Kenan Fellow is Printing 3D masks for his Western NC Community

HAYESVILLE —Austin Hedden, a 2019-20 Kenan WNC STEMwork Fellow, is printing 3D masks in his classroom at Hayesville High School in Clay County to help provide some protection from the spread of the coronavirus for members of his school community.

We spoke with Hedden about what inspired him to begin production of the masks and how he and other members of his school district are giving back during these challenging times.

How did you get the inspiration for printing the masks? 

Another teacher in the school emailed me the idea and I knew it was something I wanted to tackle. I have watched our (school) nurses day in and day out taking our temperatures prior to us loading on the buses to deliver meals and they mention having to reuse the same mask because supplies are so low. Also, my wife has a pre-existing heart condition and these masks could mean the difference between life and death for someone like that.

Why was this project something you wanted to tackle? 

We are such a poor county; and we have such limited resources, that we have to make do with what we have. I knew that I had a blessing with the 3D printers in my classroom and I needed to put them to work. While the students are away, the 3D printers will still do their job.


Who are the masks for?

The school nurses will get the first masks that come off of the printers, but after that, they will be distributed to essential personnel such as the administrators, bus drivers, bus attendants, and other teachers on campus who are working to keep things running.

How many 3D printers do you have in your classroom?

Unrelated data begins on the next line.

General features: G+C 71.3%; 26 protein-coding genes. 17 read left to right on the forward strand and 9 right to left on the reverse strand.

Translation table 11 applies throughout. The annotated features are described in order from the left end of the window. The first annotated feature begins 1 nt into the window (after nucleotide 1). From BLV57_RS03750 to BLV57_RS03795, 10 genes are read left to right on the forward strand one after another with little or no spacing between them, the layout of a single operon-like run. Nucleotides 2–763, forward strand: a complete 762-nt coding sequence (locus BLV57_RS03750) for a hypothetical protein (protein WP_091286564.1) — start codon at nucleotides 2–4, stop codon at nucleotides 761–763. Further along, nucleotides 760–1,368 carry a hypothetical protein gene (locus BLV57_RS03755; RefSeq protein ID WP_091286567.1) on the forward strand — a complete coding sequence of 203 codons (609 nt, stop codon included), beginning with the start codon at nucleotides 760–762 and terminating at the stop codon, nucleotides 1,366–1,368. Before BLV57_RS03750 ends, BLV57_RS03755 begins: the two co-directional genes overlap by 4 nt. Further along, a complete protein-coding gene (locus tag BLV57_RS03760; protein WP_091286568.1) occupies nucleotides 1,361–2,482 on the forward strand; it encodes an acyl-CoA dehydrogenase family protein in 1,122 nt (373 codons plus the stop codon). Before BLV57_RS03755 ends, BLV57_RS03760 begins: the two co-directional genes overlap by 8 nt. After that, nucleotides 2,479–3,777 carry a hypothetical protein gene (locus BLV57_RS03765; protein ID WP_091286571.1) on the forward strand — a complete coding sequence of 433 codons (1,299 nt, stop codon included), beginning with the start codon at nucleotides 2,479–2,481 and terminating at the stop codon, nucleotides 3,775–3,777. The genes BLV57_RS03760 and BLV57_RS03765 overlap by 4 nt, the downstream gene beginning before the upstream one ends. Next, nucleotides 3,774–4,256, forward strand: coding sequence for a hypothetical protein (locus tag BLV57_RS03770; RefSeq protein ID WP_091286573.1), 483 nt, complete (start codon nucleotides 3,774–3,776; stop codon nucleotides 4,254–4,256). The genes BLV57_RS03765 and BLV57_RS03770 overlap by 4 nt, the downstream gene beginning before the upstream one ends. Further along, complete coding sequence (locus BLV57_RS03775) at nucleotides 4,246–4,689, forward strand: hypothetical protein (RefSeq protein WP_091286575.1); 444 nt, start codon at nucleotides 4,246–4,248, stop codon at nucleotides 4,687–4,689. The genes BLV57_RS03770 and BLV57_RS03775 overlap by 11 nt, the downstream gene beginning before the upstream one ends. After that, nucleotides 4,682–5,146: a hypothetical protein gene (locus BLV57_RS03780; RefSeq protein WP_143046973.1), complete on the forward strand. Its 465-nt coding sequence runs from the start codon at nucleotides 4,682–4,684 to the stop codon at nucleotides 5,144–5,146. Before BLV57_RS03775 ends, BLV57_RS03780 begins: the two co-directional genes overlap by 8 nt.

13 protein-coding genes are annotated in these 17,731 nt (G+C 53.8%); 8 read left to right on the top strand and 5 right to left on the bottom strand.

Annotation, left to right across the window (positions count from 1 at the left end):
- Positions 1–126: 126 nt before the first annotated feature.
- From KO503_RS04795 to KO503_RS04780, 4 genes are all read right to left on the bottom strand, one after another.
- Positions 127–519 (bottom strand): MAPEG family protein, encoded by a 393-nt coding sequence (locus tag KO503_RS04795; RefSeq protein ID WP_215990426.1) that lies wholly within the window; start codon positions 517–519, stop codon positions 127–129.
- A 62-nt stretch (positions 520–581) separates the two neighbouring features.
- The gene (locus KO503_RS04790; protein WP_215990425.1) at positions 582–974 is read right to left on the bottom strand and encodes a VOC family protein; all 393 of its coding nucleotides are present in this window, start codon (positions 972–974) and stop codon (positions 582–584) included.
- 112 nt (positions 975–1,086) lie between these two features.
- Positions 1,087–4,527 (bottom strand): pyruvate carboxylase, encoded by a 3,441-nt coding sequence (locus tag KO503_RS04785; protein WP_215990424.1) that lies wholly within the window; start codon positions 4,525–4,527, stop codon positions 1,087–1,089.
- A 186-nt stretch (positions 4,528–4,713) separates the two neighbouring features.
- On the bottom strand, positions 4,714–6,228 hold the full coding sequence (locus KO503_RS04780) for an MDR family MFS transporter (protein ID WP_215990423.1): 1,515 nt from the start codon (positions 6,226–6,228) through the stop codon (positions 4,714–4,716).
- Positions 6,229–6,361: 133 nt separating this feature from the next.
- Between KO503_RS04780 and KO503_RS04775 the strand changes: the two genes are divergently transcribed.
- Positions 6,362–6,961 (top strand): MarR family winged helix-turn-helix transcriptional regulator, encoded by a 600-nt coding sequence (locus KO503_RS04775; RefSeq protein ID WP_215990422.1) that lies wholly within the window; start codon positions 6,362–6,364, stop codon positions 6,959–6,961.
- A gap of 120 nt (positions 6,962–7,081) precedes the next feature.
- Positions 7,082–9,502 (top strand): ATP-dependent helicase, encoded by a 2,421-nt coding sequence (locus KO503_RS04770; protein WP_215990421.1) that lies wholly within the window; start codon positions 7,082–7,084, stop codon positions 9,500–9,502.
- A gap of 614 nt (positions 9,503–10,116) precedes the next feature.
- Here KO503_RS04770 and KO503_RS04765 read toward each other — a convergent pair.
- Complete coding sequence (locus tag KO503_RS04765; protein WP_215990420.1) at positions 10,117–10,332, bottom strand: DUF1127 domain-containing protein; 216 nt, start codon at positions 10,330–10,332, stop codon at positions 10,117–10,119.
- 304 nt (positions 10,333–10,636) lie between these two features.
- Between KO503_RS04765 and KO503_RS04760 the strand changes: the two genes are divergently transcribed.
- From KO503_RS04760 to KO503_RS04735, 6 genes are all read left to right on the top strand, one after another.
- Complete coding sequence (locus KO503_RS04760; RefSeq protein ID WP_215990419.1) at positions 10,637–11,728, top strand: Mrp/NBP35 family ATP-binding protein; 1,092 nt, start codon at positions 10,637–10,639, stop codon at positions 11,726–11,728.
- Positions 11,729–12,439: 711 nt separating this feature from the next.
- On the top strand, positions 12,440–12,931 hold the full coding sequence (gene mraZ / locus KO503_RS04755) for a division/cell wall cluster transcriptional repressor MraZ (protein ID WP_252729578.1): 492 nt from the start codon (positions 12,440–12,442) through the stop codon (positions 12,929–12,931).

Right now, I have five 3D printers running and I plan to have them running 24 hours until we have enough masks for everyone who needs one.

How were masks designed?

This was a design that I pulled offline. I decided that it would not be beneficial to “reinvent the wheel” since time is of the essence. Regardless, it is imperative that we waste as little time as possible and get these masks out. The link for anyone else who has access to a 3D printer and wants to make them is ( )   Editor’s Note: The masks have not been approved by a regulatory agency.

How long does it make a single mask? 

It depends on the machine.  On my fastest machine, it will take about four hours and on the slower machines, it takes around eight hours.

How many masks do you plan to make? 

As many as we can. I plan to keep printing them until we run out of filament.

Are you making them on your own? Or do you have help? 

Right now, I am the only one working on this project, but I know a few other teachers who have printers and are working on making some with the same design. It will take an army to get all of them completed. I just happened to have the most 3D printers because we were using them for my Kenan fellowship but the coronavirus but a pause on that.

Do you have any plans to expand your operations?

If they prove to be safe and sustainable we will pump them out to hospitals, nursing homes, care facilities, and all others that are working through this crisis.

What does it mean to you to be able to contribute in this way? 

It means making a difference and saving lives. As much as I would love to be in the limelight, notoriety is not something that I am looking for during this troublesome time. My heart has always been for Hayesville, and I will do all that I possibly can to keep the people that I love and cherish safe. If it was not for Hayesville I would not be the person that I am today.

Do you need funding for materials and supplies?

The 3D printer actually came from the GEARUp partnership that our school has with Appalachian State University and the filament came from the STEM-E program organized through WRESA and Carolina Williamson. The funds that are provided for the club have been used for 3D filament and that is what has made this all possible.

Hedden teaches science at Hayesville High School and his fellowship was supported by a grant from the Appalachian Regional Commission.